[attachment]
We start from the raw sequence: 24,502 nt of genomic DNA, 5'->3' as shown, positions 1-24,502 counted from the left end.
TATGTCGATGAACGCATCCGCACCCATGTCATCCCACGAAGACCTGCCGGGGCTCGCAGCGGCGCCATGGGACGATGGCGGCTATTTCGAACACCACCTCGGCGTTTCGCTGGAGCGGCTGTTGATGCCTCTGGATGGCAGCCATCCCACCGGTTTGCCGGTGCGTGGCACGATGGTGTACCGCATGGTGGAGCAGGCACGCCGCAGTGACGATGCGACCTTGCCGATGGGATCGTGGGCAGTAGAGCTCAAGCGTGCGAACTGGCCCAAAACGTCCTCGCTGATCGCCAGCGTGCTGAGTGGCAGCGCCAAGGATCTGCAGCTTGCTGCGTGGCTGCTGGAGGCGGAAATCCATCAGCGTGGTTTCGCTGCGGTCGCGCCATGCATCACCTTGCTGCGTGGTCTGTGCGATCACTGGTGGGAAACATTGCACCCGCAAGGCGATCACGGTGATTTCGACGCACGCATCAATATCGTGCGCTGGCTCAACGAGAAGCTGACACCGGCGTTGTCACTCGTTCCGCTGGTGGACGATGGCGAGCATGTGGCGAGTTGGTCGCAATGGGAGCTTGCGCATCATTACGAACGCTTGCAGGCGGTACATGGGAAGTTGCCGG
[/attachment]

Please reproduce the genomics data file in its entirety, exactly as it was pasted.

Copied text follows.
We start from the raw sequence: 24,502 nt of genomic DNA, 5'->3' as shown, positions 1-24,502 counted from the left end.
TATGTCGATGAACGCATCCGCACCCATGTCATCCCACGAAGACCTGCCGGGGCTCGCAGCGGCGCCATGGGACGATGGCGGCTATTTCGAACACCACCTCGGCGTTTCGCTGGAGCGGCTGTTGATGCCTCTGGATGGCAGCCATCCCACCGGTTTGCCGGTGCGTGGCACGATGGTGTACCGCATGGTGGAGCAGGCACGCCGCAGTGACGATGCGACCTTGCCGATGGGATCGTGGGCAGTAGAGCTCAAGCGTGCGAACTGGCCCAAAACGTCCTCGCTGATCGCCAGCGTGCTGAGTGGCAGCGCCAAGGATCTGCAGCTTGCTGCGTGGCTGCTGGAGGCGGAAATCCATCAGCGTGGTTTCGCTGCGGTCGCGCCATGCATCACCTTGCTGCGTGGTCTGTGCGATCACTGGTGGGAAACATTGCACCCGCAAGGCGATCACGGTGATTTCGACGCACGCATCAATATCGTGCGCTGGCTCAACGAGAAGCTGACACCGGCGTTGTCACTCGTTCCGCTGGTGGACGATGGCGAGCATGTGGCGAGTTGGTCGCAATGGGAGCTTGCGCATCATTACGAACGCTTGCAGGCGGTACATGGGAAGTTGCCGG